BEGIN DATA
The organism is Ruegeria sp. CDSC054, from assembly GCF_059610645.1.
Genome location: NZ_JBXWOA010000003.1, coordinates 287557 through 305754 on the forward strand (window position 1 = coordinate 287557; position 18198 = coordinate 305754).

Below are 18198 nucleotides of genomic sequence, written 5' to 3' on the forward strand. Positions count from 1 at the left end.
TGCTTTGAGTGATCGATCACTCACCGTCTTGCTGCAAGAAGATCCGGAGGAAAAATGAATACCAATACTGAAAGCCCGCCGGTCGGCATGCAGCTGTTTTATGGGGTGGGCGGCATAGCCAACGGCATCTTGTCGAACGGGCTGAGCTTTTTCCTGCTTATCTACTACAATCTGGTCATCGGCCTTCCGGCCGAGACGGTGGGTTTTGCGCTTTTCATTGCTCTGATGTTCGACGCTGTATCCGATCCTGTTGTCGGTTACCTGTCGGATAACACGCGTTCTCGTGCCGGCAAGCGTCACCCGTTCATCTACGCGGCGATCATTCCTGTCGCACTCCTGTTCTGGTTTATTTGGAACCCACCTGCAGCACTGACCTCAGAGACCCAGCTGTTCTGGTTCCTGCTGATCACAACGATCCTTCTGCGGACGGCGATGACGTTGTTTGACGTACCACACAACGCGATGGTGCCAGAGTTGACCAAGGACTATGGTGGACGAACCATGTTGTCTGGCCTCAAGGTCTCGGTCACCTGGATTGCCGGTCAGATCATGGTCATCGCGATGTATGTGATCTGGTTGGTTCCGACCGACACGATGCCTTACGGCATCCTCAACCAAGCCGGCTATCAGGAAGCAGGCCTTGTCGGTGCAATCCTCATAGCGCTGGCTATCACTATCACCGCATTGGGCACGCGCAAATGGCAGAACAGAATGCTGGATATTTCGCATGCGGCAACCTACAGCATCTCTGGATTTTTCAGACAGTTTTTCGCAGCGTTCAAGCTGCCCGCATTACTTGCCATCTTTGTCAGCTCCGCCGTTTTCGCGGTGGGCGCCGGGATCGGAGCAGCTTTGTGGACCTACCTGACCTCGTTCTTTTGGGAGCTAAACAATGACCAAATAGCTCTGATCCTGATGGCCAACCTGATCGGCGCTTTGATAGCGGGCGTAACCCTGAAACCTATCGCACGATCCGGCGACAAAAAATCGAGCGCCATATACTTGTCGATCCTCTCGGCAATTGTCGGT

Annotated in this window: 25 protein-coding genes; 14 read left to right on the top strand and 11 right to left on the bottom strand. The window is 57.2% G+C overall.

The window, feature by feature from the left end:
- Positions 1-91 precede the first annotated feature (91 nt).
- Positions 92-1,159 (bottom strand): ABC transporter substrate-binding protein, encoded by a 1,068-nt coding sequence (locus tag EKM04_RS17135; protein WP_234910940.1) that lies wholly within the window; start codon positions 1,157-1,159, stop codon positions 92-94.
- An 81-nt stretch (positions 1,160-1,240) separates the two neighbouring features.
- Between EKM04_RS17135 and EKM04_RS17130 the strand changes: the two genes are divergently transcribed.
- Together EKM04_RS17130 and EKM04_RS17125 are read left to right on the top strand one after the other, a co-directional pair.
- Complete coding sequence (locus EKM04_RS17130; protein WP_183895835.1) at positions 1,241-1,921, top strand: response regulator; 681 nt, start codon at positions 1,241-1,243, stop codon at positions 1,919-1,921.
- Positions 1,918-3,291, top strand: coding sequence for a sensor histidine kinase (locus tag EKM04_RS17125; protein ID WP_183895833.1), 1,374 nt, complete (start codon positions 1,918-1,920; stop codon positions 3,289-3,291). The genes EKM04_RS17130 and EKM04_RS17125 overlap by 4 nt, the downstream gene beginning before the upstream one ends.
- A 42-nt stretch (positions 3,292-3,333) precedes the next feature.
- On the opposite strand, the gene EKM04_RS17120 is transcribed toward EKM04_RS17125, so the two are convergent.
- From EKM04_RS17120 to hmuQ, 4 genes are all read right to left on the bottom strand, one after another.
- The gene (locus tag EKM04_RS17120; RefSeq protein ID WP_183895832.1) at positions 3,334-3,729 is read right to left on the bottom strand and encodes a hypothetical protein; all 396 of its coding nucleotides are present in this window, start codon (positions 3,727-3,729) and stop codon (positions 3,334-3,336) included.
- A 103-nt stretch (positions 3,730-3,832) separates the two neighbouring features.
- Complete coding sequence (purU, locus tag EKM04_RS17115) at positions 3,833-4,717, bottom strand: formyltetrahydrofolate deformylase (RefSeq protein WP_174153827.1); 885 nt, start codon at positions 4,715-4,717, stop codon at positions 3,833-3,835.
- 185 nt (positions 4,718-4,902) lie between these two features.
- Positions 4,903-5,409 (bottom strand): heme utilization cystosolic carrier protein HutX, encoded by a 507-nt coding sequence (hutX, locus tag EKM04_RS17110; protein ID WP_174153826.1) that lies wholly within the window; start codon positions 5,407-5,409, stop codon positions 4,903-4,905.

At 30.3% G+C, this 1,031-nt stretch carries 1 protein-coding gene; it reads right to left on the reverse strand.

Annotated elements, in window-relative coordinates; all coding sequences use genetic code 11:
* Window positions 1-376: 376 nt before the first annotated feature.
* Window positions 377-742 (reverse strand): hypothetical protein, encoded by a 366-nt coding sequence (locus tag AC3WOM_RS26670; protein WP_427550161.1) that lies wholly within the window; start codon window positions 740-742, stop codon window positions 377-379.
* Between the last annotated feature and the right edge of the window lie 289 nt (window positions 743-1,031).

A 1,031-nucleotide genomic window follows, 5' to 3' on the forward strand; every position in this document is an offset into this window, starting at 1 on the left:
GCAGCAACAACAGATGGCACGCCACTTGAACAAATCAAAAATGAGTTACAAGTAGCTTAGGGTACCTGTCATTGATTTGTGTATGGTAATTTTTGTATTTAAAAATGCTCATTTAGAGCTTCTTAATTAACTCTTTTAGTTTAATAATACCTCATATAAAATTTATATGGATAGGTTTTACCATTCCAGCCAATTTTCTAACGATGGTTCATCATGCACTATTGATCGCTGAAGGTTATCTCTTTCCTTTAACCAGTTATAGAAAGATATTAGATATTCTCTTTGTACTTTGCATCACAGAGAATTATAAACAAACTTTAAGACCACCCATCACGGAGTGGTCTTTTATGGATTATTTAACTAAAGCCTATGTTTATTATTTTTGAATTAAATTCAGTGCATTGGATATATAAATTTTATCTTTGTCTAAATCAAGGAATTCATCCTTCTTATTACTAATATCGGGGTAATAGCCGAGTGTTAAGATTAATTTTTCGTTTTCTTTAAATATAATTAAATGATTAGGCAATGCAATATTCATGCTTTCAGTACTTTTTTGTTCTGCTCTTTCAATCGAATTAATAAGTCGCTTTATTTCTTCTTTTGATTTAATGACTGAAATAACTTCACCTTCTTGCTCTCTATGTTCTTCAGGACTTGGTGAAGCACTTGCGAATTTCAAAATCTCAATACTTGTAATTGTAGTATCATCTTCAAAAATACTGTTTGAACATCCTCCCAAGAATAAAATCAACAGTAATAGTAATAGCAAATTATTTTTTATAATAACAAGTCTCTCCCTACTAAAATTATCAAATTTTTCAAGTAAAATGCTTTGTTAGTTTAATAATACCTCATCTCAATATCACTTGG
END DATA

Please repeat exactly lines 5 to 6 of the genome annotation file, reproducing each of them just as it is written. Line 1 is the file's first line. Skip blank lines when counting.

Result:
Annotated in this window: 25 protein-coding genes; 14 read left to right on the top strand and 11 right to left on the bottom strand. The window is 57.2% G+C overall.

The window, feature by feature from the left end: